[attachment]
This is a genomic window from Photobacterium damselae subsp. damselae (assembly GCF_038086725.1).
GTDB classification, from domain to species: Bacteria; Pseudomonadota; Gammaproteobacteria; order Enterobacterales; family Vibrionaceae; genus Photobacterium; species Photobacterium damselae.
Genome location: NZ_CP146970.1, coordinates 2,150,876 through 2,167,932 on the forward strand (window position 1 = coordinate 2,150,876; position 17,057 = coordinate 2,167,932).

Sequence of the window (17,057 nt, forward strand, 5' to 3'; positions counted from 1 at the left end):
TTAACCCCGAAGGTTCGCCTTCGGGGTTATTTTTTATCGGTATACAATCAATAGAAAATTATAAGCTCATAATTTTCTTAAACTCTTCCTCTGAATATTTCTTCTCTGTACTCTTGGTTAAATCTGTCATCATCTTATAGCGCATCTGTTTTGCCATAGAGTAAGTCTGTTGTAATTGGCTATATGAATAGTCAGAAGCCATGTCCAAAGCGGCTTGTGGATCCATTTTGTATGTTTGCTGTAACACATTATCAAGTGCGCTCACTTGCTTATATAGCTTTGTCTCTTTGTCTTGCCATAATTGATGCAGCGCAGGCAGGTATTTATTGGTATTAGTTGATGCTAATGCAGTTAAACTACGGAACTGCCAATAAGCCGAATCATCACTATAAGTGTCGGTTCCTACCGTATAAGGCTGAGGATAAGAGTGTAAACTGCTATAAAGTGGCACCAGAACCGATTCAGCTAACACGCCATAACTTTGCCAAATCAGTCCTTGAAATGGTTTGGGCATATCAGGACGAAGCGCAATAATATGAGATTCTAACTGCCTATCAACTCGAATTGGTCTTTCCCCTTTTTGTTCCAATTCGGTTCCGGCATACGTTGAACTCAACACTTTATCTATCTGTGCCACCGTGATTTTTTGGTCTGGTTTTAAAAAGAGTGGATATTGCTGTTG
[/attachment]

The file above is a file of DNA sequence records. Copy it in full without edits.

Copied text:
This is a genomic window from Photobacterium damselae subsp. damselae (assembly GCF_038086725.1).
GTDB classification, from domain to species: Bacteria; Pseudomonadota; Gammaproteobacteria; order Enterobacterales; family Vibrionaceae; genus Photobacterium; species Photobacterium damselae.
Genome location: NZ_CP146970.1, coordinates 2,150,876 through 2,167,932 on the forward strand (window position 1 = coordinate 2,150,876; position 17,057 = coordinate 2,167,932).

Sequence of the window (17,057 nt, forward strand, 5' to 3'; positions counted from 1 at the left end):
TTAACCCCGAAGGTTCGCCTTCGGGGTTATTTTTTATCGGTATACAATCAATAGAAAATTATAAGCTCATAATTTTCTTAAACTCTTCCTCTGAATATTTCTTCTCTGTACTCTTGGTTAAATCTGTCATCATCTTATAGCGCATCTGTTTTGCCATAGAGTAAGTCTGTTGTAATTGGCTATATGAATAGTCAGAAGCCATGTCCAAAGCGGCTTGTGGATCCATTTTGTATGTTTGCTGTAACACATTATCAAGTGCGCTCACTTGCTTATATAGCTTTGTCTCTTTGTCTTGCCATAATTGATGCAGCGCAGGCAGGTATTTATTGGTATTAGTTGATGCTAATGCAGTTAAACTACGGAACTGCCAATAAGCCGAATCATCACTATAAGTGTCGGTTCCTACCGTATAAGGCTGAGGATAAGAGTGTAAACTGCTATAAAGTGGCACCAGAACCGATTCAGCTAACACGCCATAACTTTGCCAAATCAGTCCTTGAAATGGTTTGGGCATATCAGGACGAAGCGCAATAATATGAGATTCTAACTGCCTATCAACTCGAATTGGTCTTTCCCCTTTTTGTTCCAATTCGGTTCCGGCATACGTTGAACTCAACACTTTATCTATCTGTGCCACCGTGATTTTTTGGTCTGGTTTTAAAAAGAGTGGATATTGCTGTTG